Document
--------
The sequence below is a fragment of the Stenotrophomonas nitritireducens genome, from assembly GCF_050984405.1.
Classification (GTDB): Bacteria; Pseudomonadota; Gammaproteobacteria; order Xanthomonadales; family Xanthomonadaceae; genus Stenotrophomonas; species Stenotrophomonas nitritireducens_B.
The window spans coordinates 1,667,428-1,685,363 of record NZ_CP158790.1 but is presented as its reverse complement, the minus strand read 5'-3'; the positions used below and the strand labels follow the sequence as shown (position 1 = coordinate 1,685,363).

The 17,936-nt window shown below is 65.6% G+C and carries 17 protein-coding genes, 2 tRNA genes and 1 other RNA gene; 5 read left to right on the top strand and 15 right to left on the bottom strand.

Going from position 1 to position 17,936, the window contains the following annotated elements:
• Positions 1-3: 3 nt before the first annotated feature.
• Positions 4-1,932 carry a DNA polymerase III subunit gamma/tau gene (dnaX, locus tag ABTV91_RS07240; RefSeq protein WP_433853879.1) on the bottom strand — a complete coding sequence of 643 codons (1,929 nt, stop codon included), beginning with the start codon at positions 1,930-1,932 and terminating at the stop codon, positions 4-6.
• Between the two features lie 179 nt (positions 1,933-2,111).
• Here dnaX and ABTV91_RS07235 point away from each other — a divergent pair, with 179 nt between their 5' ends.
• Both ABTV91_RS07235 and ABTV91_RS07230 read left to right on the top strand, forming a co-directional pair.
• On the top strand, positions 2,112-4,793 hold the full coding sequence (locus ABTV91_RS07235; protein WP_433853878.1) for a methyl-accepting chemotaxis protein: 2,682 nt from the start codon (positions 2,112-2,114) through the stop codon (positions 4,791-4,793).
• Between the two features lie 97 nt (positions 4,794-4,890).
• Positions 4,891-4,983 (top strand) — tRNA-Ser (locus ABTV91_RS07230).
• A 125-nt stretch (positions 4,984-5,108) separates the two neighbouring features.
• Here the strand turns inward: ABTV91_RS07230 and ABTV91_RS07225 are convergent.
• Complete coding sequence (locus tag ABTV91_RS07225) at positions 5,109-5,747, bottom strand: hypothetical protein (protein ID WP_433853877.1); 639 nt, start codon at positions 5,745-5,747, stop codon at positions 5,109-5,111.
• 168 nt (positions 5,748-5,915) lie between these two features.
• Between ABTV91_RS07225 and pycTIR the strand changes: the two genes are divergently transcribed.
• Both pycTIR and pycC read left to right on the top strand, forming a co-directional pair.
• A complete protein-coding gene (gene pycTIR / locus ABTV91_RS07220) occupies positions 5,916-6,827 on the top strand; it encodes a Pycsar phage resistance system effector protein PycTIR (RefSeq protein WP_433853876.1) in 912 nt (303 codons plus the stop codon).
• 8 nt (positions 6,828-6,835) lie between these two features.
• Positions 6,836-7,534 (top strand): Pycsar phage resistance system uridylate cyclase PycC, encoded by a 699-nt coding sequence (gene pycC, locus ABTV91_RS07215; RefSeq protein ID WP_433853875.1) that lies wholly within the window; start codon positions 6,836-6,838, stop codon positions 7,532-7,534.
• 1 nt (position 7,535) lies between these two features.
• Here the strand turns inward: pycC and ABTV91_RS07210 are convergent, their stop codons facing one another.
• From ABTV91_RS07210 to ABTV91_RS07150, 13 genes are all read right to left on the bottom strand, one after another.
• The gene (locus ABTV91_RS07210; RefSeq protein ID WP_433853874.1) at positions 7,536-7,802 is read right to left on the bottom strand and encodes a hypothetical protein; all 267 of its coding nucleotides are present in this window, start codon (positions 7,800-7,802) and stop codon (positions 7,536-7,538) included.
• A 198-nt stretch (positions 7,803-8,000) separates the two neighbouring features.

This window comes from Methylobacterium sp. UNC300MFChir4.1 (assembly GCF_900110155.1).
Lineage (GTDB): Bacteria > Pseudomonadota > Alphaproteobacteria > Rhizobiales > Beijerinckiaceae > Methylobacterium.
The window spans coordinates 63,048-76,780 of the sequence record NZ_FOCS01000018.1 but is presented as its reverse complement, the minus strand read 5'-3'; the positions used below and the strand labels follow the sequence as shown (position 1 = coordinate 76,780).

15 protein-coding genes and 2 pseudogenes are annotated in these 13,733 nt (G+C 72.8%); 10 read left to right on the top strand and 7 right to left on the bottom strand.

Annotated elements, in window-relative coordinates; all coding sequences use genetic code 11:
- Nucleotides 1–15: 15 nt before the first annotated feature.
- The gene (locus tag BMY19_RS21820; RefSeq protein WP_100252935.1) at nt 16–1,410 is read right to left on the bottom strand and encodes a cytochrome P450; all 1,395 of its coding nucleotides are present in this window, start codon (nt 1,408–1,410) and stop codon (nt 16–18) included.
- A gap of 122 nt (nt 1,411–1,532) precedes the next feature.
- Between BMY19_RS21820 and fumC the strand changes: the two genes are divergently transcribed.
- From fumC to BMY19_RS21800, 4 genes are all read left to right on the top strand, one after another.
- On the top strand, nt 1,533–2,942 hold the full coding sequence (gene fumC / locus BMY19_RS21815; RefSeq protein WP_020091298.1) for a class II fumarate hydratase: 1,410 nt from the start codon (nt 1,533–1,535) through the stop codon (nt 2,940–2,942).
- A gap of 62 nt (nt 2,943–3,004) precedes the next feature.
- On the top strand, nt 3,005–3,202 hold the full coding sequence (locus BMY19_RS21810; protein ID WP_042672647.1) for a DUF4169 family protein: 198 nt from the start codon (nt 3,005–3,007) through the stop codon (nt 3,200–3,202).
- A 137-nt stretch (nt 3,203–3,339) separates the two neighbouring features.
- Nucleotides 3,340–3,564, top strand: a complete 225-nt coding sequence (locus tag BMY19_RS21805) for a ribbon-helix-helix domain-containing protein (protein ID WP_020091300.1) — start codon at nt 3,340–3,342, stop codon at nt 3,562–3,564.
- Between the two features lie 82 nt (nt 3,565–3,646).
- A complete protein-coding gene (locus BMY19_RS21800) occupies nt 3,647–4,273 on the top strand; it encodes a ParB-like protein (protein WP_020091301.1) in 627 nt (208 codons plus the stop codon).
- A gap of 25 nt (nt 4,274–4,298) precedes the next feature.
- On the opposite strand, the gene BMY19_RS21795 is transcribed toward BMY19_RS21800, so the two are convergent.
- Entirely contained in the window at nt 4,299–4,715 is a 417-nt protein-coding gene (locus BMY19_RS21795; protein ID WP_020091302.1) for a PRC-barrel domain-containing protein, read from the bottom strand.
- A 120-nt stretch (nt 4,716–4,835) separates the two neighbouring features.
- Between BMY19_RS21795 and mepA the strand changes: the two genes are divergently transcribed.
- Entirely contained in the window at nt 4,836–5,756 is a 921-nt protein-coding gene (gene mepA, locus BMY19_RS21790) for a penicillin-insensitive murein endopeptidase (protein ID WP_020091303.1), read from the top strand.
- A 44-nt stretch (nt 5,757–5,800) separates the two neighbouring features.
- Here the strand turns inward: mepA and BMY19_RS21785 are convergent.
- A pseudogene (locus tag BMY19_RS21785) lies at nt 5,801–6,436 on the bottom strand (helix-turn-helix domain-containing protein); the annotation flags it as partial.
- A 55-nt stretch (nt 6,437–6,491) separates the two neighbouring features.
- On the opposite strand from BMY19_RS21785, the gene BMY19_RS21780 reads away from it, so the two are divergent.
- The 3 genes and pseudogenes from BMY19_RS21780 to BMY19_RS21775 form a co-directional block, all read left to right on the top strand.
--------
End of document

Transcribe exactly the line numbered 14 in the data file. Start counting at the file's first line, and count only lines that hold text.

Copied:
• A 125-nt stretch (positions 4,984-5,108) separates the two neighbouring features.